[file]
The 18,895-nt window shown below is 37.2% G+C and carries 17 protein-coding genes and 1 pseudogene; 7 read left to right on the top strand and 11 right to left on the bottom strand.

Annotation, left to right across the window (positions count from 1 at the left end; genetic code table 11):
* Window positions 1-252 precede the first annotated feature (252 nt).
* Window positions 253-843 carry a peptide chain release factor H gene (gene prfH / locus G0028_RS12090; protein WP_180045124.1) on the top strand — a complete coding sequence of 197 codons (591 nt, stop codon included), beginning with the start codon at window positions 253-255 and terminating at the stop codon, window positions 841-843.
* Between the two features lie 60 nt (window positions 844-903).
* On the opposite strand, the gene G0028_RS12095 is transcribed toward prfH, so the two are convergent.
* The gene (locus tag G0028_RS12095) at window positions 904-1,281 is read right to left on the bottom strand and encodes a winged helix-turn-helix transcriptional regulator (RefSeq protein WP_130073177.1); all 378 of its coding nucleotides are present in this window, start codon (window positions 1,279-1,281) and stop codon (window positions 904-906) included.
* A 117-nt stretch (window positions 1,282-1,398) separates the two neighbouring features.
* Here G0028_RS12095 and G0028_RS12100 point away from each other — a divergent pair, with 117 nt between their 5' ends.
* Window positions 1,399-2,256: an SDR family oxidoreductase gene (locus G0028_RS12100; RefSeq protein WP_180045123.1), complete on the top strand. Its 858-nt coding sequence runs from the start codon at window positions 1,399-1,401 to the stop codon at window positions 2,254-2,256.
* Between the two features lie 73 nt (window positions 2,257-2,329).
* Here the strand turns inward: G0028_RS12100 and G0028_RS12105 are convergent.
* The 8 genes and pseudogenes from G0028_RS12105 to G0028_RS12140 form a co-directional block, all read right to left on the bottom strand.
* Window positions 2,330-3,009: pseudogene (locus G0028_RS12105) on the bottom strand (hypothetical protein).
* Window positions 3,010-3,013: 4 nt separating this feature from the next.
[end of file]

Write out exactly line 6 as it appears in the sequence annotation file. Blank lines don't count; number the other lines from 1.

* On the opposite strand, the gene G0028_RS12095 is transcribed toward prfH, so the two are convergent.